Book Review: The Professor and the Madman: A Tale of Murder, Insanity, and the Making of OED

The Professor and the Madman

by Simon Winchester

My Rating (1-5): 4 ♥

It doesn’t seem like a story about The Oxford English Dictionary would be that interesting, but throw in a madman and you’ve got a intriguing novel. A good mix of the stories behind some of the major people involved and informative history about the making of the OED.

Oxford English Dictionary Facts

  • est. 5 million quotations submitted by contributors and 1,861,200 quotations were used in the first edition of the  dictionary
  • William Shakespeare is the most-quoted writer, with Hamlet his most-quoted word
  • It took approximately 70 years to finish
  • James Murray was the editor (the professor)
  • Dr. William Chester Minor was a major contributor to the dictionary (the madman)
  • First Edition: 10 volumes, 15,490 pages & Second Edition: 20 volumes, 21,730 pages

Add to FacebookAdd to DiggAdd to Del.icio.usAdd to StumbleuponAdd to RedditAdd to BlinklistAdd to TwitterAdd to TechnoratiAdd to Yahoo BuzzAdd to Newsvine

Advertisements

About Inner Love

I want: Passion. Desire. To create Cosmos. I want: Expression. Depth. Meaning. I want: Joy. Laughter. Love. I want: Life. View all posts by Inner Love

7 responses to “Book Review: The Professor and the Madman: A Tale of Murder, Insanity, and the Making of OED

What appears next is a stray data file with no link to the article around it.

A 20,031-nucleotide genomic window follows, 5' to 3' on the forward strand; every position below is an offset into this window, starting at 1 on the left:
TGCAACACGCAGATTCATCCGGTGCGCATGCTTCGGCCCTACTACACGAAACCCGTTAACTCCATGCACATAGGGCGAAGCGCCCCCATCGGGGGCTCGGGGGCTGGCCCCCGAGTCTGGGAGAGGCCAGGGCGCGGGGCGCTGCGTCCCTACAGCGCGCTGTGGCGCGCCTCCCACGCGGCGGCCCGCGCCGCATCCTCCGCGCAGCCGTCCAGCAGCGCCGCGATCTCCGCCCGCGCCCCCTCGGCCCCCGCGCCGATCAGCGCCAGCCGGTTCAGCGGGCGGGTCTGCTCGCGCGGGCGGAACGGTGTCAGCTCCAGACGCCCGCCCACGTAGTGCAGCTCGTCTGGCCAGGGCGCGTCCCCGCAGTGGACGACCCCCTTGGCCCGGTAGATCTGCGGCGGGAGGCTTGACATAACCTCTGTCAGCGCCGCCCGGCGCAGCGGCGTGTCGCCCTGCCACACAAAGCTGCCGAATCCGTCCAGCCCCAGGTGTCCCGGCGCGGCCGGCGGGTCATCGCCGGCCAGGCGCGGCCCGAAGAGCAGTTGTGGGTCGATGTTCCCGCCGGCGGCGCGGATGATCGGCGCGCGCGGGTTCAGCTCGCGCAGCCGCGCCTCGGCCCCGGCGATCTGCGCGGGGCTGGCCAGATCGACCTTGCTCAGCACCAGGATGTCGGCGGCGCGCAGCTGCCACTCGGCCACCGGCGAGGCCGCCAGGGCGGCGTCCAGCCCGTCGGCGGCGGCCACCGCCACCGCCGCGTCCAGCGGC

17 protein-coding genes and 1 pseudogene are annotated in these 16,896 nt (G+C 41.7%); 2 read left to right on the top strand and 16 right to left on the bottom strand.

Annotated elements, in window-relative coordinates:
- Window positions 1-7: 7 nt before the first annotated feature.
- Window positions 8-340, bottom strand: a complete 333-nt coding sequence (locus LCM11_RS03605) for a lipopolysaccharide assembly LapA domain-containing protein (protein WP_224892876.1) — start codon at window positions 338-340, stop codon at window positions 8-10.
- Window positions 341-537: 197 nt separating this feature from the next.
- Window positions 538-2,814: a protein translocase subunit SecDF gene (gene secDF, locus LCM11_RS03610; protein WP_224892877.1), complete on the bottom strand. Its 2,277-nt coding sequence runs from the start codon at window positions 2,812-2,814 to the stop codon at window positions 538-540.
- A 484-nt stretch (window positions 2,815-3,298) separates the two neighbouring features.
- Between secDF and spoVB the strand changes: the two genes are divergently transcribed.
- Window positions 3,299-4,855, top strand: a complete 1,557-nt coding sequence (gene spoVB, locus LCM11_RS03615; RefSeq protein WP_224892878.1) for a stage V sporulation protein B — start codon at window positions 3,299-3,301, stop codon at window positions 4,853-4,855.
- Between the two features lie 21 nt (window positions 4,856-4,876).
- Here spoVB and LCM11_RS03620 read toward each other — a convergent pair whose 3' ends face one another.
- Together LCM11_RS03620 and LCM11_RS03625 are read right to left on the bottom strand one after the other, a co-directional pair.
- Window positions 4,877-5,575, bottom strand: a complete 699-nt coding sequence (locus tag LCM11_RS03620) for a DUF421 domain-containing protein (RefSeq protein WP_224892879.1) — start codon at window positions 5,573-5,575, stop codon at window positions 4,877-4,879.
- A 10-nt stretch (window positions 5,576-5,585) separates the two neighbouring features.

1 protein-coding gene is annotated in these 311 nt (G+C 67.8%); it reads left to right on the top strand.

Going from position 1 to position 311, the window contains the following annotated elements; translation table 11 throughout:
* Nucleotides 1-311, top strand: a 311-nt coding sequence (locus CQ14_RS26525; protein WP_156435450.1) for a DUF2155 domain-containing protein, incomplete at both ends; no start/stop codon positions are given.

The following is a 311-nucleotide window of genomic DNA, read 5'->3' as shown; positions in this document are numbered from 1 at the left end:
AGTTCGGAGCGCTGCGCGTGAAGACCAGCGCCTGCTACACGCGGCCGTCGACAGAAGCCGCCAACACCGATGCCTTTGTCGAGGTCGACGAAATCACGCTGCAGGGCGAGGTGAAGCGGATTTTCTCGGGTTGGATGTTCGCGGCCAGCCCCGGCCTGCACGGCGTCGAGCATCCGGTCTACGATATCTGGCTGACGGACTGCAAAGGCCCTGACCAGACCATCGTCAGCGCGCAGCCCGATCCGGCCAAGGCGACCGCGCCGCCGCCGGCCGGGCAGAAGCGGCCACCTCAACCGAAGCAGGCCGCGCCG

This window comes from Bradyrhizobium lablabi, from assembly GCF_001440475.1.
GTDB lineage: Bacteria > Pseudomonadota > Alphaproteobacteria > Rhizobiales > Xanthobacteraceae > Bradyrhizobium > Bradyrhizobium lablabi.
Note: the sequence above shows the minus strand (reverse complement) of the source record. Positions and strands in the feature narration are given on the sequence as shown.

• webmistress

    Thanks for the book post, you too inspire me as i`m about to continue my small venture into writing and getting back to reading in my spare time, just been to busy lately for books.

    Always great to learn a few new info about age old people, places and things. A 4 rating is very low in the appeal and interests factor, but perhaps others who read it would give a higher one…hopefully not any lower.

    Keep up the good work

  • dedalus9

    Haven’t read the book, but I’ve read at least 0.001% of the OED. I love my OED disproportionately to my use of it. My hard copy is two gigantic volumes with writing so small it came with a magnifying glass. The computer program is much more practical (even though the price was a bit impractical for a dictionary!). Still, the OED makes free online dictionaries and Webster’s look like they were assembled by the pet monkeys of dim third graders.

  • slamdunk

    Interesting that the movie rights were sold to someone else now frequently referred to as “Mad”–Mel Gibson.

Leave a Reply

Fill in your details below or click an icon to log in:

WordPress.com Logo

You are commenting using your WordPress.com account. Log Out / Change )

Twitter picture

You are commenting using your Twitter account. Log Out / Change )

Facebook photo

You are commenting using your Facebook account. Log Out / Change )

Google+ photo

You are commenting using your Google+ account. Log Out / Change )

Connecting to %s

%d bloggers like this: